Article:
Elon Musk's brain-implant company Neuralink on Thursday said it had received the US Food and Drug Administration's approval to launch its first in-human clinical study.
At least four times since 2019, Mr Musk has predicted that his medical device company would soon start human trials of a brain implant to treat intractable conditions such as paralysis and blindness.
But the company, founded in 2016, did not seek permission from the FDA until early 2022 – and the agency rejected the application, current and former employees told Reuters in March.
The FDA approval comes as US legislators urged regulators this month to investigate whether the make-up of a panel overseeing animal testing at Neuralink contributed to botched and rushed experiments.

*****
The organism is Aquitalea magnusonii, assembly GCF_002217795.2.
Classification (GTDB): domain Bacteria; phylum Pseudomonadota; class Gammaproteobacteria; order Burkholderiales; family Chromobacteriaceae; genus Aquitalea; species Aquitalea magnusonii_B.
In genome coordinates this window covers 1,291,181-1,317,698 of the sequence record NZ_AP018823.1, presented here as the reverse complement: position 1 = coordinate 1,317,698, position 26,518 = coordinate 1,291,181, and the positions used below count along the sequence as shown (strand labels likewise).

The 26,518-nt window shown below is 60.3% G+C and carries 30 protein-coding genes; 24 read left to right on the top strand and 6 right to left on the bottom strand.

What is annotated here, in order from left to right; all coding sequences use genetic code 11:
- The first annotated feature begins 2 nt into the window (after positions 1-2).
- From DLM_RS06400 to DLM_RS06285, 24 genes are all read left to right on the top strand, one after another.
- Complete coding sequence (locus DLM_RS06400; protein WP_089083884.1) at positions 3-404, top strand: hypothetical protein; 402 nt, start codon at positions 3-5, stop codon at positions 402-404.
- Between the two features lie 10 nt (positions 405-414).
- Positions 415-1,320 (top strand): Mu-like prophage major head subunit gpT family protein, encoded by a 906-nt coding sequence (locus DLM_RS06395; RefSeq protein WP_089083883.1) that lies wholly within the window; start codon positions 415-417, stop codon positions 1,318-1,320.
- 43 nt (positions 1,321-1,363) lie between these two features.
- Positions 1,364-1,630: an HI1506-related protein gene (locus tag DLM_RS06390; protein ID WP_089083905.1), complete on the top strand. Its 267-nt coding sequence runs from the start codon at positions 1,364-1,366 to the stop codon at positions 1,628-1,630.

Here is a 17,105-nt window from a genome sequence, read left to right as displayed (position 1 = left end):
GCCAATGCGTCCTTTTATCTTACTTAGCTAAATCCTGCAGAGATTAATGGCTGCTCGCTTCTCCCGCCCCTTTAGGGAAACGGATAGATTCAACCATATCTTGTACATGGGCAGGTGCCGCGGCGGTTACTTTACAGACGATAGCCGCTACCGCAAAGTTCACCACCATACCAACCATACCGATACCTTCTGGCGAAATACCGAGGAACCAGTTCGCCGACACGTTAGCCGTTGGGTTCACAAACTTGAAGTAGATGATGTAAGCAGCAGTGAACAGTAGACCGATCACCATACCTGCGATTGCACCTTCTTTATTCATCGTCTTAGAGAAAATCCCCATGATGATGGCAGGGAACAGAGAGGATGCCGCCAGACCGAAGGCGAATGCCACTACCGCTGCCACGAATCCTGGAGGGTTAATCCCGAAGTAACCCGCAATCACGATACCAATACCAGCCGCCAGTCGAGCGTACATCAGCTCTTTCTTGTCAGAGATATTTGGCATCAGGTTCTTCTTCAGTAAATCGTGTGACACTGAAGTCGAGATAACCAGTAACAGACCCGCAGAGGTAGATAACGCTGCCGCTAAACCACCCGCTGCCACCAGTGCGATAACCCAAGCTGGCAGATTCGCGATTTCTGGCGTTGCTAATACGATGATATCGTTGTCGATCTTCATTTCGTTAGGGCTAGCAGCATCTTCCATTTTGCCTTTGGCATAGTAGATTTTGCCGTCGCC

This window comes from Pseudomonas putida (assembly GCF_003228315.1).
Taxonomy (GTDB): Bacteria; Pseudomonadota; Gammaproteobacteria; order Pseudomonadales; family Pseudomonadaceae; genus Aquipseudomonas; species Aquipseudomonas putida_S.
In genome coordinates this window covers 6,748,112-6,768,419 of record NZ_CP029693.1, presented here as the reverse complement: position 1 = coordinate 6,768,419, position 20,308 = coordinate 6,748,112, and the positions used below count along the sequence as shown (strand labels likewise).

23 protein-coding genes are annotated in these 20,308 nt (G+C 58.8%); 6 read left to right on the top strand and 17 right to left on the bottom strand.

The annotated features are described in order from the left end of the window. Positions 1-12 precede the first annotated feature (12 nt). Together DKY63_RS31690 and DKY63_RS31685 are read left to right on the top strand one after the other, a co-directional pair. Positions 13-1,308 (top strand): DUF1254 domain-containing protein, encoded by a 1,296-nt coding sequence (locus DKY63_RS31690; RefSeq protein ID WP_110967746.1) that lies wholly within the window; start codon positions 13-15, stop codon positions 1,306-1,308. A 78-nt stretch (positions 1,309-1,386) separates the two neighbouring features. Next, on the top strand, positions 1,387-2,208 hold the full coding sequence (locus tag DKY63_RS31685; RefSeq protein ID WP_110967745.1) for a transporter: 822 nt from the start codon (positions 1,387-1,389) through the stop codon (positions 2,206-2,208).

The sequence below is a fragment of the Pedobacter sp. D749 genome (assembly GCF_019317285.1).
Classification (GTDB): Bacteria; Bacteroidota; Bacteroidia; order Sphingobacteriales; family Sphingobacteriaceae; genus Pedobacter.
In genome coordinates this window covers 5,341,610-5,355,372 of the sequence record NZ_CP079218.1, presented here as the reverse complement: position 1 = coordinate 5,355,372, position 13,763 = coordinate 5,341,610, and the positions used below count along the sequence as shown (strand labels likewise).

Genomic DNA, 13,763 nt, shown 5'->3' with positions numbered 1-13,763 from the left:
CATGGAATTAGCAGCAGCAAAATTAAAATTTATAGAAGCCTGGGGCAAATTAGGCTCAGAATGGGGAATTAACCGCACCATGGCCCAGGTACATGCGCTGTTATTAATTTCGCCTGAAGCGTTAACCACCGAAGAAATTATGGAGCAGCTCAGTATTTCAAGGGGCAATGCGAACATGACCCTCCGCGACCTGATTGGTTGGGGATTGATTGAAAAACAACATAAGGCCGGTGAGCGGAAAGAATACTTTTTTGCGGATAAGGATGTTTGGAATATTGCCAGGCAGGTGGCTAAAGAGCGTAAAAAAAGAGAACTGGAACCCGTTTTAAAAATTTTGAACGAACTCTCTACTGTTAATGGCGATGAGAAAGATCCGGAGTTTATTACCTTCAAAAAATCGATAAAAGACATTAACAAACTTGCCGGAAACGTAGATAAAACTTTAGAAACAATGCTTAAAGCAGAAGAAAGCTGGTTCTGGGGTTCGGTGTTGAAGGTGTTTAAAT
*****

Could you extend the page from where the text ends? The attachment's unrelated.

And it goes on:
Neuralink has already been the subject of federal investigations.
The US Department of Agriculture's inspector general was late last year investigating, at the request of a federal prosecutor, possible breaches of the Animal Welfare Act, which governs how researchers treat and test certain types of animals.
The inquiry has also been looking at the USDA's regulation of Neuralink.
In a tweet on Thursday, Neuralink said that the company was not yet open for a clinical trial.
"This is the result of incredible work by the Neuralink team in close collaboration with the FDA and represents an important first step that will one day allow our technology to help many people," the company said in a tweet on Thursday.
Neuralink is developing a brain implant it hopes will help paralysed people to walk again and cure other neurological ailments.
The FDA did not immediately respond to a request for comment.